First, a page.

No prominent UK politician has proposed taxing meat, despite government ministers insinuating it is Labour Party policy. Levels of meat consumption are a problem though. And while Conservative MPs might assume it’s a proposition the public would baulk at, research on the feasibility of meat taxes isn’t so clear-cut.
Eating large quantities of red and especially processed meat is unhealthy and increases your risk of developing a number of diseases. Public sentiment overwhelmingly condemns the intensive animal farming practices that generate cheap meat products – even if that concern does not always translate into fewer purchases (researchers have dubbed this the “meat paradox”).
Livestock farming contributes to numerous environmental problems, from deforestation and biodiversity loss to pollution and climate change.
But when a meat tax is suggested to stem these problems, by reducing meat demand and financing more sustainable alternatives, such a policy tends to be interpreted as an assault on consumer freedoms or hard working taxpayers.
In new research, we investigated two claims that are often made in the political debate: that a meat tax necessarily harms low-income households and that introducing one is politically impossible. We found that neither stands up to scrutiny.
Not so taxing
Is a meat tax unfair? Since low-income households spend a larger share of their earnings on food, taxes on meat might be expected to hit them harder.
But whether a tax disadvantages poorer households ultimately depends on how the revenues it raises are used. Channelling it back to consumers in monthly or annual payments directly to their bank accounts, similar to the idea of paying out “climate dividends” from money raised by taxing carbon emissions, would mean poorer people benefit on average.
That is because richer households spend more on meat in absolute terms. Hence, they contribute more to the common pot of revenues that is then shared equally between everyone – as a result, most people on low incomes would have more money than before the tax reform.
Lowering value-added taxes on fruit and vegetables, under discussion in a few European countries, lessens the burden on low-income consumers, although it does not reverse it completely, which is why redistribution is necessary.
Our research found that meat tax rates set at levels comparable to those of carbon pricing in the UK power sector have a very small effect per person, amounting to extra expenditure of less than £10 a month on average.
In any case, price interventions on meat and other emissions-intensive foods are probably needed to meet environmental targets in the food sector. And ensuring they are designed to benefit the under-resourced could be crucial for garnering sufficient support.
Is a meat tax politically impossible in the UK? Actually, other industrialised countries, facing the same problems with levels of meat consumption, are already doing or planning to do something similar.
New Zealand, where approximately half of all greenhouse gas emissions come from animal agriculture, will price emissions in this sector from 2025, effectively introducing a tax that will predominantly increase the price of meat products.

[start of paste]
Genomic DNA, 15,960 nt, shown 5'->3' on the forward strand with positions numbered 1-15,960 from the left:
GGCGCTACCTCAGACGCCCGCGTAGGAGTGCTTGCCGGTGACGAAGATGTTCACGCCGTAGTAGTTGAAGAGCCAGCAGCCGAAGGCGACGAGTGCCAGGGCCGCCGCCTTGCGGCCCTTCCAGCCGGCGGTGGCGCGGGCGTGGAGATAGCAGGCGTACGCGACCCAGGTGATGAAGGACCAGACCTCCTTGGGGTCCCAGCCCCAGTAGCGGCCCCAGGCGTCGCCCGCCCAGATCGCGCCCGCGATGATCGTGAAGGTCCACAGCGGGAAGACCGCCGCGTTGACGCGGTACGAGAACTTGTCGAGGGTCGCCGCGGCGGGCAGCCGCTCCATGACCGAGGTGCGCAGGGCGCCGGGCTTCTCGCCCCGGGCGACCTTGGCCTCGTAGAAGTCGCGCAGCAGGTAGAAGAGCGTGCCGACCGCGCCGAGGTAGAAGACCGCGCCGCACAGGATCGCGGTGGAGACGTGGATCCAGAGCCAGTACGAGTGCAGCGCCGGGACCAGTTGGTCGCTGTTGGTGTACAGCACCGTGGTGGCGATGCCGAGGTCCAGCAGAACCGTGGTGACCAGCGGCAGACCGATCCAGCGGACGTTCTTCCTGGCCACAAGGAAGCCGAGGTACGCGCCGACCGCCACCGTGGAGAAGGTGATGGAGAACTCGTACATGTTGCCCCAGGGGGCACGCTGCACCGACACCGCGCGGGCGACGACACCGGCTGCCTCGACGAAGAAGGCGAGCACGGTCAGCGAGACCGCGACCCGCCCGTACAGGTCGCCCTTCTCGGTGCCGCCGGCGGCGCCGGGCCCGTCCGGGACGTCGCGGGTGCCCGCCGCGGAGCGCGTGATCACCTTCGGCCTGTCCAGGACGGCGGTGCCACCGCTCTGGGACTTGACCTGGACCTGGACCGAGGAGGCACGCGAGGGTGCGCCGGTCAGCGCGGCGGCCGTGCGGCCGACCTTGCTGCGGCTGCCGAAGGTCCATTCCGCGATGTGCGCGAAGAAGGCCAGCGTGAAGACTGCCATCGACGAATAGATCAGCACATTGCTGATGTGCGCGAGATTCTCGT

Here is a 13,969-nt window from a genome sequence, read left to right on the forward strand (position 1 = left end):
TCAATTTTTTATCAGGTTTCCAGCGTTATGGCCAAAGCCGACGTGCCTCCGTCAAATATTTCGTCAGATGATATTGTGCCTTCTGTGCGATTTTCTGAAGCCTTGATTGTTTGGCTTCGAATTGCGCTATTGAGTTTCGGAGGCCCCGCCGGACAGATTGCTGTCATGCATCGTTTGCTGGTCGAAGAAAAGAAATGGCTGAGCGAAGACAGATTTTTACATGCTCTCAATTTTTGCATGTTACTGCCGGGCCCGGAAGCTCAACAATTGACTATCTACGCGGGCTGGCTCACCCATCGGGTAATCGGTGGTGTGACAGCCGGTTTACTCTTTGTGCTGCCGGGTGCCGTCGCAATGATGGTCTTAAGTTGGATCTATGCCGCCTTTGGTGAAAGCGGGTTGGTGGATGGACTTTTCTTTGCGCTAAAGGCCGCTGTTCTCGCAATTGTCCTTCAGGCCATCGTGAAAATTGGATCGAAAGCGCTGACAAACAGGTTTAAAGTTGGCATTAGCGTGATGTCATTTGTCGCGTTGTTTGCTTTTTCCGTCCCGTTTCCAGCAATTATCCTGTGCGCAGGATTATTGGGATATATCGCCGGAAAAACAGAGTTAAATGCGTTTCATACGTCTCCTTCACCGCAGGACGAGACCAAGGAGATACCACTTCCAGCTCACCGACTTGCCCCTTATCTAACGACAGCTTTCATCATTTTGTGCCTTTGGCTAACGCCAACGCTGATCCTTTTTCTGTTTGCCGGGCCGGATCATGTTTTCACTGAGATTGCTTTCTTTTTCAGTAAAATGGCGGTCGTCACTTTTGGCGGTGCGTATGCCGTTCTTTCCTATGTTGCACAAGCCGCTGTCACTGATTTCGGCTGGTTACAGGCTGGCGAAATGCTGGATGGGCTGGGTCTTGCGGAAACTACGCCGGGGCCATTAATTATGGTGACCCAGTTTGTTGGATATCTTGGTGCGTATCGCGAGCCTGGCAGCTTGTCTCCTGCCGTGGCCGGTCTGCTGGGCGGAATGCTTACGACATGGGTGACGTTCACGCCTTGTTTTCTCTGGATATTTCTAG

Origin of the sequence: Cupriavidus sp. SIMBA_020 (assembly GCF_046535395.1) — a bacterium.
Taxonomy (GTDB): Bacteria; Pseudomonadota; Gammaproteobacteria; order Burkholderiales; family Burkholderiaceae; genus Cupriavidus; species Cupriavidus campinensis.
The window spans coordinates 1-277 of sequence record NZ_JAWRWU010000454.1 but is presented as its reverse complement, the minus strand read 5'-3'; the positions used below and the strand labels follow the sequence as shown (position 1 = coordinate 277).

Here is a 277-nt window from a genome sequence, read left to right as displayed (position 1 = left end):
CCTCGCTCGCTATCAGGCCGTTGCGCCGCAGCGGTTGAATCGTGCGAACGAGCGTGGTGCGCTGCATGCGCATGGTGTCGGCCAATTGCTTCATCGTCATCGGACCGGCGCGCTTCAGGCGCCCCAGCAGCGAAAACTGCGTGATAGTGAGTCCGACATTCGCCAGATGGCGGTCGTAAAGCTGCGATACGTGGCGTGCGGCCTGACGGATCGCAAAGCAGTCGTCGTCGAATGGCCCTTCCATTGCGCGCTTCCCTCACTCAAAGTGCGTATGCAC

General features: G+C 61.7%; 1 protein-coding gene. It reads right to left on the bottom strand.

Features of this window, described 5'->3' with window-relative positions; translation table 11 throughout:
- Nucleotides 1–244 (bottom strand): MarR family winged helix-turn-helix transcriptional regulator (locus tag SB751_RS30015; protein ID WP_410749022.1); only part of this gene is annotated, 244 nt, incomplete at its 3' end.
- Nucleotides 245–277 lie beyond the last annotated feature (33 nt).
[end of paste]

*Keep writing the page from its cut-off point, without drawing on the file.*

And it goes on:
Unfortunately, the meat industry is no different from the tobacco or oil industries when it comes to spreading misinformation. One study found organisations representing the UK meat industry had led the public astray using a number of framings in their public communication strategies.
These were: “the harmfulness of meat consumption is still open for debate” (it isn’t); “most people need not worry about the health risks” (they should); “you should keep eating meat to be healthy” (there’s no need); “there is no need to cut down on how much meat you eat to be green” (there is).
Public aversion to government intervention on meat is understandable in this context. And consumers alone should not shoulder the burden of making the food system more sustainable.
Fortunately, research shows that it is still possible to win over the public with clever policy packaging. For example, survey data shows financing higher animal welfare standards and phasing out subsidies for environmentally harmful farming practices could sway public opinion on price interventions on meat products.
Other countries have followed this strategy. In Germany, there is strong public demand for improving animal welfare.
A government commission there recommended an animal welfare levy – a uniform tax on all meat products, with the proceeds to be spent on raising livestock rearing standards. Research indicates that, for Germans, animal welfare is a more compelling justification for introducing meat taxes than climate change.
In Denmark, a transition to plant-based diets is not seen as particularly controversial. The parliament recently passed a roughly £80 million fund for developing and promoting plant-based foods.
In the UK, a sugar tax on soft drinks was passed and proved successful in cutting sugar consumption. This shows there is no political barrier to making a meat tax work if political parties allow a sober and nuanced debate on this issue.
To make the cuts to meat consumption required for better public health, greater animal welfare and a stable climate, taxing meat in some form is inevitable. To make such a measure more palatable, a winning formula would deliver on public demand for higher animal welfare standards, redistribute the revenue to benefit low-income consumers and shift farming subsidies towards fruit and vegetables.
And let’s think of a different name for it. An animal welfare levy, or sustainable farming levy, might just work.
Don’t have time to read about climate change as much as you’d like?
Get a weekly roundup in your inbox instead. Every Wednesday, The Conversation’s environment editor writes Imagine, a short email that goes a little deeper into just one climate issue. Join the 20,000+ readers who’ve subscribed so far.